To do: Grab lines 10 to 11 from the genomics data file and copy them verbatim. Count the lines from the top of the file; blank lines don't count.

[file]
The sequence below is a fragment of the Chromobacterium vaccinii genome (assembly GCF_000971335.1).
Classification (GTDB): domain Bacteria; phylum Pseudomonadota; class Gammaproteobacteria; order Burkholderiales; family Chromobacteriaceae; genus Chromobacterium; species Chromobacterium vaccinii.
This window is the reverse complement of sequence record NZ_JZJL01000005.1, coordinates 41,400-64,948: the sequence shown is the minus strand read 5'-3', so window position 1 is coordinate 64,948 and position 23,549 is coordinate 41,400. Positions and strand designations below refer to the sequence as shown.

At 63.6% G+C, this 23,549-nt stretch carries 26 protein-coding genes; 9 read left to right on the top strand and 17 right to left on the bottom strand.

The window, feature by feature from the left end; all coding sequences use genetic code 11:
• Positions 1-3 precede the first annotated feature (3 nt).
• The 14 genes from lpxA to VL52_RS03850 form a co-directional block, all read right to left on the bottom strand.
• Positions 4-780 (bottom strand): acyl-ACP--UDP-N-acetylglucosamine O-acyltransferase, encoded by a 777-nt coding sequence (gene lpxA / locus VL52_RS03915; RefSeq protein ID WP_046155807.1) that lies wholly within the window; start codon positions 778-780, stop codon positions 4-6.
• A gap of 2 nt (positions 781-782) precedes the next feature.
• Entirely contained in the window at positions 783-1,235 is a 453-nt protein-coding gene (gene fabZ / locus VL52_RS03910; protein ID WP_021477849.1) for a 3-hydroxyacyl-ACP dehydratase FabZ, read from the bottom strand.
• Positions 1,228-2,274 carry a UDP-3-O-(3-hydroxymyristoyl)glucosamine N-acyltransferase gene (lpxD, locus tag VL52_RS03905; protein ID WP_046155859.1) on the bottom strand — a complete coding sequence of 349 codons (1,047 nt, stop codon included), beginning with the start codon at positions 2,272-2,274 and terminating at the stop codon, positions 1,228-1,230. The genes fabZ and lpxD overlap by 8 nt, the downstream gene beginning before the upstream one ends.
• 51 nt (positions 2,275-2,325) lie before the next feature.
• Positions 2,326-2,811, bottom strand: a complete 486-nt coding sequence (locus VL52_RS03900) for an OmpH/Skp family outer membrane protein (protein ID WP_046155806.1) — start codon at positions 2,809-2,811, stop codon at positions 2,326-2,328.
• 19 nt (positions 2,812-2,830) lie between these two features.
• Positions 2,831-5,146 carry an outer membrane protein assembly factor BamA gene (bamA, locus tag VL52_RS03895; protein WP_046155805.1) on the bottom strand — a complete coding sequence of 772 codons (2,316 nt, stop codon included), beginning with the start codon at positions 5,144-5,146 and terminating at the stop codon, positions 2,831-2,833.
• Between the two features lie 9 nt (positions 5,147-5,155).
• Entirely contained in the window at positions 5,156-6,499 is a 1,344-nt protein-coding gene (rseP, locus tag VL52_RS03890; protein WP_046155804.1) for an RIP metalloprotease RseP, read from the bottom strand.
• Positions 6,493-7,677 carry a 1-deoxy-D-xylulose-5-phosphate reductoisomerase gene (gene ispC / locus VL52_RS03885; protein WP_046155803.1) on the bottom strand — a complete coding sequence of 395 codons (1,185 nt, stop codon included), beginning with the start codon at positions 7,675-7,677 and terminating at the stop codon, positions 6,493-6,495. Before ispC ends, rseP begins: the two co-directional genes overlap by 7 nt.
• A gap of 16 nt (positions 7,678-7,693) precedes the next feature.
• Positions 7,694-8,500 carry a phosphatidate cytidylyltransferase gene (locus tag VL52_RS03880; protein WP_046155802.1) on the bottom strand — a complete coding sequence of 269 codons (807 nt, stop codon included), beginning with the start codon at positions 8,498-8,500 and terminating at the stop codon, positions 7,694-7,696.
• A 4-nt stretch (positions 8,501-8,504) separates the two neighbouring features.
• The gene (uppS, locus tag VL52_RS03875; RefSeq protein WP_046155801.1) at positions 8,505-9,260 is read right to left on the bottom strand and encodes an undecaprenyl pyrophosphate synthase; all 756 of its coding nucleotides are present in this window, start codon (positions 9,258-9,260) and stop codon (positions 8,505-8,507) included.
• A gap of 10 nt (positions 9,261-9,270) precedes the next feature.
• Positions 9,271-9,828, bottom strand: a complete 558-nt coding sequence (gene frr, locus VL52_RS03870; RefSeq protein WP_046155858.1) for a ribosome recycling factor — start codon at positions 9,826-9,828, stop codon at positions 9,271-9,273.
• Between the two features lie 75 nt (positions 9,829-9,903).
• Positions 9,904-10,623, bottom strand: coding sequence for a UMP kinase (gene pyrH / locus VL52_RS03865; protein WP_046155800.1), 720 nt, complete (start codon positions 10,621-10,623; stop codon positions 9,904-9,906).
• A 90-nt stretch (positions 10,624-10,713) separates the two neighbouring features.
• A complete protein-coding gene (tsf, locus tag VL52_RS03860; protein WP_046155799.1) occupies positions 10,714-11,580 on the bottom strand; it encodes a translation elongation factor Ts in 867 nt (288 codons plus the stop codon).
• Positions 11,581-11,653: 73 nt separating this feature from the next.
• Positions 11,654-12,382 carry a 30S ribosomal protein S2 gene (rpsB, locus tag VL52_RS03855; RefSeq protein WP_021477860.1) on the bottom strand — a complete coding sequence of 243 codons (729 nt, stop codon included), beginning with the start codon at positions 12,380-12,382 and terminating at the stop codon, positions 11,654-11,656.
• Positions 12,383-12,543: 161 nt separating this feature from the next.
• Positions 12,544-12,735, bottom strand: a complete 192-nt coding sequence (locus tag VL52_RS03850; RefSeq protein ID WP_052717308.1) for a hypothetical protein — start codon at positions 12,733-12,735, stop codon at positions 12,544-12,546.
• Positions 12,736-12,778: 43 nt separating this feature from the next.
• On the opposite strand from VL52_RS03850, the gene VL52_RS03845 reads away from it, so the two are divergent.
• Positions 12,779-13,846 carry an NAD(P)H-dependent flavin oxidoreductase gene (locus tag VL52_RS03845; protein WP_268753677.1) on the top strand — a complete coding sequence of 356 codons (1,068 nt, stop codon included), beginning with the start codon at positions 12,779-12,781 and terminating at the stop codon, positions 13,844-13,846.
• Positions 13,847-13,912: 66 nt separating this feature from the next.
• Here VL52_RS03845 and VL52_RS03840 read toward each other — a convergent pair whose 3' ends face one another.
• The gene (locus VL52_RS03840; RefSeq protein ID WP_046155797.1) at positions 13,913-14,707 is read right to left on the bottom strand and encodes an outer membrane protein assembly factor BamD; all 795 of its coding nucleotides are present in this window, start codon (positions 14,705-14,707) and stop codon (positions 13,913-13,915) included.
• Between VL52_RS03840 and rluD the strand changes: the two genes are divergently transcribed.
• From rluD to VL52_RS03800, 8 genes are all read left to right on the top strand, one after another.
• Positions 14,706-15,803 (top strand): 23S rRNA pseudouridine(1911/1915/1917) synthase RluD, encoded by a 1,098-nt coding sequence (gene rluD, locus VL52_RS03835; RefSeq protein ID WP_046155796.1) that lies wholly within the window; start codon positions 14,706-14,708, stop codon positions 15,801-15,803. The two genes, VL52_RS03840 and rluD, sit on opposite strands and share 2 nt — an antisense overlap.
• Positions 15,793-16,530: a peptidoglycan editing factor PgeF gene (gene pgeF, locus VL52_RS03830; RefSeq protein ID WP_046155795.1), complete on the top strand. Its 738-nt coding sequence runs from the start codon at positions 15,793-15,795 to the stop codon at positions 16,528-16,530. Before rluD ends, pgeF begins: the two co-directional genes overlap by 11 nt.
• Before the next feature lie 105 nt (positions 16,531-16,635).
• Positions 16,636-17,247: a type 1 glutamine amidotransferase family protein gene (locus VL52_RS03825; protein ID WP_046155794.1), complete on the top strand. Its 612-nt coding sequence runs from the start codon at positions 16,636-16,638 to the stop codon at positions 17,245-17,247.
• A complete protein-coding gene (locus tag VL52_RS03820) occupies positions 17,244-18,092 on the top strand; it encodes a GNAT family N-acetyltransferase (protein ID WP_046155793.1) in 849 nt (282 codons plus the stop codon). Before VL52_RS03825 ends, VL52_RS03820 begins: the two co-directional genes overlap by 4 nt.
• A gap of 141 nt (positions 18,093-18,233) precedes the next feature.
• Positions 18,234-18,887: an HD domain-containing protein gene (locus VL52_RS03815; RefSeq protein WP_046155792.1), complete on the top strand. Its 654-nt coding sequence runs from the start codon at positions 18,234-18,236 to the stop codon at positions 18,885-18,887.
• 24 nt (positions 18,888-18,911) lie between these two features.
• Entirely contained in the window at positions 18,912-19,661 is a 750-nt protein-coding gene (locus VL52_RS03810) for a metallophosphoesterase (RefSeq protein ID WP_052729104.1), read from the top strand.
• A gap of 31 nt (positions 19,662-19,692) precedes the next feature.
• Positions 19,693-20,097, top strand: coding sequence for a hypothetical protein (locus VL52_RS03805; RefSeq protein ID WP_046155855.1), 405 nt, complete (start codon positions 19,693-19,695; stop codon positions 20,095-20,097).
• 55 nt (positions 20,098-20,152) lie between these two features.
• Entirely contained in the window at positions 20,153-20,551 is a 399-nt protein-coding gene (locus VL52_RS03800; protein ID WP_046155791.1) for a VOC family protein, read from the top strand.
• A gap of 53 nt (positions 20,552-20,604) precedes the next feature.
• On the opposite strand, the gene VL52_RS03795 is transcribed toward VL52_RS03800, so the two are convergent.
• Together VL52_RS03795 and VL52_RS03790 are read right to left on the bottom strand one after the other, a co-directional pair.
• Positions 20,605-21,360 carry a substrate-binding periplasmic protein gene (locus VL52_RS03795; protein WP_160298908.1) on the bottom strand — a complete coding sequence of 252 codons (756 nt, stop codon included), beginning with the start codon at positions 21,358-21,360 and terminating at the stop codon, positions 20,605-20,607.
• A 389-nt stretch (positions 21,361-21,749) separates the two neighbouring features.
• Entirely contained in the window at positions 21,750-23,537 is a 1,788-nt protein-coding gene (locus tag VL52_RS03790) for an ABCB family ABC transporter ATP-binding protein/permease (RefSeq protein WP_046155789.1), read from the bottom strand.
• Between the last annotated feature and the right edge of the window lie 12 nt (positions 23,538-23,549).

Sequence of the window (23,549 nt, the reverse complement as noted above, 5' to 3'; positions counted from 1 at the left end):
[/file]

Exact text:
• Entirely contained in the window at positions 783-1,235 is a 453-nt protein-coding gene (gene fabZ / locus VL52_RS03910; protein ID WP_021477849.1) for a 3-hydroxyacyl-ACP dehydratase FabZ, read from the bottom strand.
• Positions 1,228-2,274 carry a UDP-3-O-(3-hydroxymyristoyl)glucosamine N-acyltransferase gene (lpxD, locus tag VL52_RS03905; protein ID WP_046155859.1) on the bottom strand — a complete coding sequence of 349 codons (1,047 nt, stop codon included), beginning with the start codon at positions 2,272-2,274 and terminating at the stop codon, positions 1,228-1,230. The genes fabZ and lpxD overlap by 8 nt, the downstream gene beginning before the upstream one ends.